Friday, 22 September 2017

Mellow Fruitfulness

This is an article from the latest Raven Newsletter, for those of you who miss out on its full fabness.

     I always think that the Equinoxes are the times when you become really aware of the Turning of the Wheel of the Year.
     At midsummer and midwinter there is a delay in the way the seasons reflect the astrological moment. The Summer Solstice falls around the 21st of June, but that is rarely 'midsummer' as far as the weather and temperatures are concerned - although this year June was very warm. It is usually July and August which are the hottest months and hence why we have our 'Summer Holidays' in these two months.
     It is the same thing in Winter: the Solstice falls around the 21st of December and is the shortest day in length, but the coldest weather, and the greater likelihood of snow is in January and February - one of the reasons that Imbolc is called the feast of the White Lady, is because snow is more likely then than around Christmas.
    But the Equinoxes really do mark turning points in the year. In Spring it is the feast of Eostre, the Spring Maiden who brings new life to the world, and this is so easy to see with the swathes of flowers springing up, and trees flaunting their fertility with catkins or flowers.
     And at Autumn again nature obliges by turning the leaves of the trees beautiful colours of yellow, orange and red, then falling in great drifts. Hedges are dotted with hawthorn and elderberries or garlanded with vines of jewel bright, red, bryony berries, our English Mandrake.
     The Autumn Equinox is the festival which celebrates the bounty of the harvest, and the thanks that it is safely gathered into storage. From late July the crops have ripened to fullness and there has been a flurry of activity as fields are shorn of their golden grain. Hops, grapes and apples are also gathered, as are many other crops. These are the foods which will see us through the bleak Winter months, and provide alcohol to feast with and bring joy at the darkest of times. Until the new shoots re-appear once more, next Spring.
     The Equinoxes are times of abundance. Either filling the barns and lofts, or filling the earth with new life. They are also times to give thanks to the Earth for providing such riches for us.
     They also remind us that we are lucky to live in such a place, where we can have food all year, to the extent that we can be profligate and wasteful with it.
     So let us celebrate the time of the Harvest. Thank the Goddess for her bounty and the God for his protection.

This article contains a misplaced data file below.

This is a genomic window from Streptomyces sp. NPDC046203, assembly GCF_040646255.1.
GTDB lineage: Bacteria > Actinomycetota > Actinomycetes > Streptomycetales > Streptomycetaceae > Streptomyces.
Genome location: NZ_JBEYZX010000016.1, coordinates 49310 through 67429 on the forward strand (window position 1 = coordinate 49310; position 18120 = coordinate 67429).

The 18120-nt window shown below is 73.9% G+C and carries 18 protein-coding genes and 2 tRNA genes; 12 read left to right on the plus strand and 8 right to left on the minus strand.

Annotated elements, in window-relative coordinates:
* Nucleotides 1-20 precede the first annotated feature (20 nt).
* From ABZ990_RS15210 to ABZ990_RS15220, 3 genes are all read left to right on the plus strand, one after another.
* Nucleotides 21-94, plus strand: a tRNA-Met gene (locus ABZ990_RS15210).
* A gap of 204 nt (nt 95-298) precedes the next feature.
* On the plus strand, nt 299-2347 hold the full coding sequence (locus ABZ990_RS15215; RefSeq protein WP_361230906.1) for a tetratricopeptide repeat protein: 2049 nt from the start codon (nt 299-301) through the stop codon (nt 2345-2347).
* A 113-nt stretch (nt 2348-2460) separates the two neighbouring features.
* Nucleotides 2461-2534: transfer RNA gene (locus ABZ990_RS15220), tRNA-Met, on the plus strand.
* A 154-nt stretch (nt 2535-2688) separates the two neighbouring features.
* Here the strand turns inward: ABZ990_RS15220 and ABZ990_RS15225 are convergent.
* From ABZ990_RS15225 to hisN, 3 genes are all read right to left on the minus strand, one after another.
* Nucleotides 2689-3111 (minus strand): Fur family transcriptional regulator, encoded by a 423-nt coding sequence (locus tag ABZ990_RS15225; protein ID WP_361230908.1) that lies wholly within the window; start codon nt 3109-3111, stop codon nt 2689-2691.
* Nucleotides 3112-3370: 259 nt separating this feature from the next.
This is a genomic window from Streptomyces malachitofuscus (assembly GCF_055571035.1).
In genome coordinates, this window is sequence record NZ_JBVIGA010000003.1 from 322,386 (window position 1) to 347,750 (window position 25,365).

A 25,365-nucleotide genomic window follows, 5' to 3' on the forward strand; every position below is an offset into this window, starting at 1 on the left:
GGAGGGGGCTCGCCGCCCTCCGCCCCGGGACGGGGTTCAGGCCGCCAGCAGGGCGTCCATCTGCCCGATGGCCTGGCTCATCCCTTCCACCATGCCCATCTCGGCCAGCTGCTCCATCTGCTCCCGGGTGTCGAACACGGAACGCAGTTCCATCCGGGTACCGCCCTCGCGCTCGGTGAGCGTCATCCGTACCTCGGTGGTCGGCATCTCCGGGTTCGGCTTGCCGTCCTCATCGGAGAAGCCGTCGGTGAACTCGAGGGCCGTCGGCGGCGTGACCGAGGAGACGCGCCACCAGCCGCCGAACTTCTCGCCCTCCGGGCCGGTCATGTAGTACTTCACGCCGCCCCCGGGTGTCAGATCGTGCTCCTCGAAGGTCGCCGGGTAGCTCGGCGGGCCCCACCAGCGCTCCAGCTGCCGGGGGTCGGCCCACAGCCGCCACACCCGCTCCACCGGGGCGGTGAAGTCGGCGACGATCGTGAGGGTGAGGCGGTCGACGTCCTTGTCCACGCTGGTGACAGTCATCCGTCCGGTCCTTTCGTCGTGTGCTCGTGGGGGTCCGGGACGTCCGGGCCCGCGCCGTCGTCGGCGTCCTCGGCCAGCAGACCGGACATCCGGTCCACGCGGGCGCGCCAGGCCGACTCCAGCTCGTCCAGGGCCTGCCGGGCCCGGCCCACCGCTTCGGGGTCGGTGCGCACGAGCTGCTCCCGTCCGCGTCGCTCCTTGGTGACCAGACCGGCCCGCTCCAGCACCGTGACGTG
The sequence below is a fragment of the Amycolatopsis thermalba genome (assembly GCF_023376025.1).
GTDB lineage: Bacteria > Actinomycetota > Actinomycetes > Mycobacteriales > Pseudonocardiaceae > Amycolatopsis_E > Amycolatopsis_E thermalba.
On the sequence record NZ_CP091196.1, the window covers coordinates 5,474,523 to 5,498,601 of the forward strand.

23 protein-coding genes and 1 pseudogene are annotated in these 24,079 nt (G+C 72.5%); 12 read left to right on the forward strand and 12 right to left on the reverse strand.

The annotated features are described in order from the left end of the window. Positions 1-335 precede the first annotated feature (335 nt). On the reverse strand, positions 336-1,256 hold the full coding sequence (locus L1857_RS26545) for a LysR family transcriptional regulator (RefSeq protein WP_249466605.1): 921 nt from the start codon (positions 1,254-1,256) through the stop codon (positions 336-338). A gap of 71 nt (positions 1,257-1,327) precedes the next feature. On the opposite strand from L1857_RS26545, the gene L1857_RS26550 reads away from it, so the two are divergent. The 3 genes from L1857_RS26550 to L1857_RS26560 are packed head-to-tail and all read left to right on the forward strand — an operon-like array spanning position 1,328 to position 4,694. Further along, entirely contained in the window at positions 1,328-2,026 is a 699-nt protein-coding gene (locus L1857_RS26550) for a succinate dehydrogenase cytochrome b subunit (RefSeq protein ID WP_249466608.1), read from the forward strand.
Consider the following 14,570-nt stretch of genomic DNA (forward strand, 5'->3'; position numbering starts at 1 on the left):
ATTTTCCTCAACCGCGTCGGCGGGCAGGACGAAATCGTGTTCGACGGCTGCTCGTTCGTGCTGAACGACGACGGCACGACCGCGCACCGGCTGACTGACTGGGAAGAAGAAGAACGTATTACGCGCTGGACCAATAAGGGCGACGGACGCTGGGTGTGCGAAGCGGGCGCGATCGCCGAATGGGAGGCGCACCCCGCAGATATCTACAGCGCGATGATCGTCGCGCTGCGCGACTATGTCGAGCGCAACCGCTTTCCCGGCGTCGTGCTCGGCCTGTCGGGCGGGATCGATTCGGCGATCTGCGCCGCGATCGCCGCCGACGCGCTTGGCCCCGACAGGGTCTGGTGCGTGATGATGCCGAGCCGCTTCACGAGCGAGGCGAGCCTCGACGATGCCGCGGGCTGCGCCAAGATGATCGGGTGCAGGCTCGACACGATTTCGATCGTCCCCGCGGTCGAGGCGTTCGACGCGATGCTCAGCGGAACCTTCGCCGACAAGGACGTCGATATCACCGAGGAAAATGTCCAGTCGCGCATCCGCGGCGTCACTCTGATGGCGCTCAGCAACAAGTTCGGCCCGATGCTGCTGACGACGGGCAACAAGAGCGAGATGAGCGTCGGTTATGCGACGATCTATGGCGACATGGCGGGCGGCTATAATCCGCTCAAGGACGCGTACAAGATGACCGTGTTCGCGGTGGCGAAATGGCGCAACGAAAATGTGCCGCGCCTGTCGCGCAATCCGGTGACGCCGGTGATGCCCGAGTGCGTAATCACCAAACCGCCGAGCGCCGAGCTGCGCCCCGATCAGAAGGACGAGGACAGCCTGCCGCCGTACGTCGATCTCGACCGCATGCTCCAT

Study a head of wheat, or an apple and above all: appreciate, taste and enjoy your food.

Friday, 1 September 2017

The Wicker Man

Last night there was a rare treat on the tv, a showing of The Wicker Man film, on the Horror Channel.
     This is a film I have always loved, and apart from Edward Woodward's characters demise, burned alive in a giant wicker man figure, I've never understood why it was classed as a 'horror' movie.
     The rest of the film is a wonderful imagining of a Pagan community, where the Scottish islanders are brought up in their ancient beliefs, to understand the turning of the seasons, the old gods and old ways. The music and songs add enormously to the atmosphere of a community in harmony with each other and nature, with the jarring note being the christian virgin police sergeant, who cannot understand the beliefs, or sexuality openly expressed by all islanders.
    It was made in 1973 and is very much of its time, with naked girls dancing around a fire and singing 'Take the flame inside you, burn and burn below, fire burn and fire turn, make the baby grow.'
     The landlord's daughter, played by Brit Ekland with an obviously dubbed voice, is the epitome of female sexuality, and referred to as the goddess Aphrodite, by Lord Summerisle, a suave Christopher Lee.
     I have always loved folk songs, and do sing to amuse myself, so the many songs which link through the film are a real joy. I think the first time I watched the film I focused so strongly on the Pagan elements and the music, that the story barely impinged. I have since read the book by Anthony Shaffer and Robin Hardy, Shaffer wrote the film and Hardy directed it, which I enjoyed but had nowhere near the impact on me that the sound and visuals of the film did - and did again last night.
     I love the idea that the children are taught that there is no death, but that the spirit carries on and goes into the hares and other creatures in nature.
    The eternal cycle of existence is expressed in a song sung while the young boys are dancing around the Maypole, which the girls are being taught is a symbol of male sexuality and the erect phallus.
In the woods there grew a tree
And on that tree there was a limb
And on that limb there was a branch

     The song continues to a nest with an egg, containing a bird, a feather becomes a bed, where a couple conceive a child who grows and dies, and on his grave there grew a tree, and the cycle starts and goes round again, eternally.
    I read that Shaffer and Hardy raided the book 'The Golden Bough' by J G Frazer, a monumental work of comparative mythology and folklore, and took chunks from here there and everywhere. Which put the hackles up of some people.
     The film was not a commercial success when it was first released, and suffered from being hacked rather than cut. The general public didn't understand it (hardly surprising) but it did gain a cult following (again hardly surprising).
     It has been slated over the years for various reasons, some decry its openly sexual nature, some that it is too Pagan, others that it is not accurately Pagan enough.
     Frankly I love it, apart from the final burning scene - and my main objection to that is the animals and birds fastened in the Wicker Man, go ahead and burn the christian (they've burnt enough Pagans, the Goddess knows), but don't harm the animals!